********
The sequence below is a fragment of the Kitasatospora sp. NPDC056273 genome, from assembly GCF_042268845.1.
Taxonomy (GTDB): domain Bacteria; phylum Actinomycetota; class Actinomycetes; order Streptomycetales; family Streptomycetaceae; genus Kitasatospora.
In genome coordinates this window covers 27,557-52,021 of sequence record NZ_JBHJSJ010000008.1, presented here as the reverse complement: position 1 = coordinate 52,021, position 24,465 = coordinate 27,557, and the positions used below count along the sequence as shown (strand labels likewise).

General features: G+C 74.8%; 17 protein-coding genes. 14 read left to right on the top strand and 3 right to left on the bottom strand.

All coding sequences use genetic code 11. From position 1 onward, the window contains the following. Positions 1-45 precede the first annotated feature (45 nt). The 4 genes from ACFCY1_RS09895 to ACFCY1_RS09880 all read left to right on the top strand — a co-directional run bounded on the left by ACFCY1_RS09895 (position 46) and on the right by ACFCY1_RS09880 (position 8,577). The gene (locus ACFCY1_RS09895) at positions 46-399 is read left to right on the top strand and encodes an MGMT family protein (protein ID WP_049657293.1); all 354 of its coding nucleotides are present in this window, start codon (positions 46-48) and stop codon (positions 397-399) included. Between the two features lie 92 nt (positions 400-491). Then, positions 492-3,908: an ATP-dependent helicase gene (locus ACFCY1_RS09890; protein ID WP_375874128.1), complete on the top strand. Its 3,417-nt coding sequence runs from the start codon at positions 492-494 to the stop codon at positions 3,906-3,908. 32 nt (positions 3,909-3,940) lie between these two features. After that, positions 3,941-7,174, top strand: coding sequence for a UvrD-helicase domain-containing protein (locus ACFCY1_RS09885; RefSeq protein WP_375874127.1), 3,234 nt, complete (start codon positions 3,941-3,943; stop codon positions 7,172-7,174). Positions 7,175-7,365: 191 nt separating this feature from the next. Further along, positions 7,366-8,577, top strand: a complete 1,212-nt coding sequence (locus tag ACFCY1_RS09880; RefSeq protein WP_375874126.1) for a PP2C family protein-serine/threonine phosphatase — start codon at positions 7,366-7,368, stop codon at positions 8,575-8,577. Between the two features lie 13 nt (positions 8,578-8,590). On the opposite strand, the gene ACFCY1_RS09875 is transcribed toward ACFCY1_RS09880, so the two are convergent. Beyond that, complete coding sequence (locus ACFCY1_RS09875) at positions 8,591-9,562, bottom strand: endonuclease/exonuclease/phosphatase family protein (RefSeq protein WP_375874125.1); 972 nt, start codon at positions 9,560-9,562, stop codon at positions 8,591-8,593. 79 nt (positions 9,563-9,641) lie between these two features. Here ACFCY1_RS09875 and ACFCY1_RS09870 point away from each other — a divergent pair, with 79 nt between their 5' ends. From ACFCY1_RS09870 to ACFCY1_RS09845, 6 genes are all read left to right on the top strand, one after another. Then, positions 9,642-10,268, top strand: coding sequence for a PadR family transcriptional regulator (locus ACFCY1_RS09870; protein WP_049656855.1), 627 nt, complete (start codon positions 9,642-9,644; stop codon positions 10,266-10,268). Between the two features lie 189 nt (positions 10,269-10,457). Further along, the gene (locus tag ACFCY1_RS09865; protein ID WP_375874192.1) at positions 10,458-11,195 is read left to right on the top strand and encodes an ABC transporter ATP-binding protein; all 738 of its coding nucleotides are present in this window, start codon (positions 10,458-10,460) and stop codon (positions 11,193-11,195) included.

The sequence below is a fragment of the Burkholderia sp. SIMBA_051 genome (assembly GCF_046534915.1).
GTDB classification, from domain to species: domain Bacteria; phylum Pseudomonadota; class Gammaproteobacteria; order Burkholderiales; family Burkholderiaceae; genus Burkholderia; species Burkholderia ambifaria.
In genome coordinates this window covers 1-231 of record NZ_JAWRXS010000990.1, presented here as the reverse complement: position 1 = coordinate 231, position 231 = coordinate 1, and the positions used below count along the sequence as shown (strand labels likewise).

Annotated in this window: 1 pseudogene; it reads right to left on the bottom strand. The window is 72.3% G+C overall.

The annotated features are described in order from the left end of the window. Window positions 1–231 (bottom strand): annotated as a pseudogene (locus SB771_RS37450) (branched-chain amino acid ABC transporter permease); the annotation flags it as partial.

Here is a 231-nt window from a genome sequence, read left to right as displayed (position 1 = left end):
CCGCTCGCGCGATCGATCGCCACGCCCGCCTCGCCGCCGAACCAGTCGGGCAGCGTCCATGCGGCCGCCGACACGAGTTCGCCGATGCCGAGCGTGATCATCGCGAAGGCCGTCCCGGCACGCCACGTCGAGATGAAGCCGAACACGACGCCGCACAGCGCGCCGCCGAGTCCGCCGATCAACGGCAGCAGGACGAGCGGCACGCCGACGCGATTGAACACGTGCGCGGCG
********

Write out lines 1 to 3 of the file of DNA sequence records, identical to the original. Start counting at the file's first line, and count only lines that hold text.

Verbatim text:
The sequence below is a fragment of the Kitasatospora sp. NPDC056273 genome, from assembly GCF_042268845.1.
Taxonomy (GTDB): domain Bacteria; phylum Actinomycetota; class Actinomycetes; order Streptomycetales; family Streptomycetaceae; genus Kitasatospora.
In genome coordinates this window covers 27,557-52,021 of sequence record NZ_JBHJSJ010000008.1, presented here as the reverse complement: position 1 = coordinate 52,021, position 24,465 = coordinate 27,557, and the positions used below count along the sequence as shown (strand labels likewise).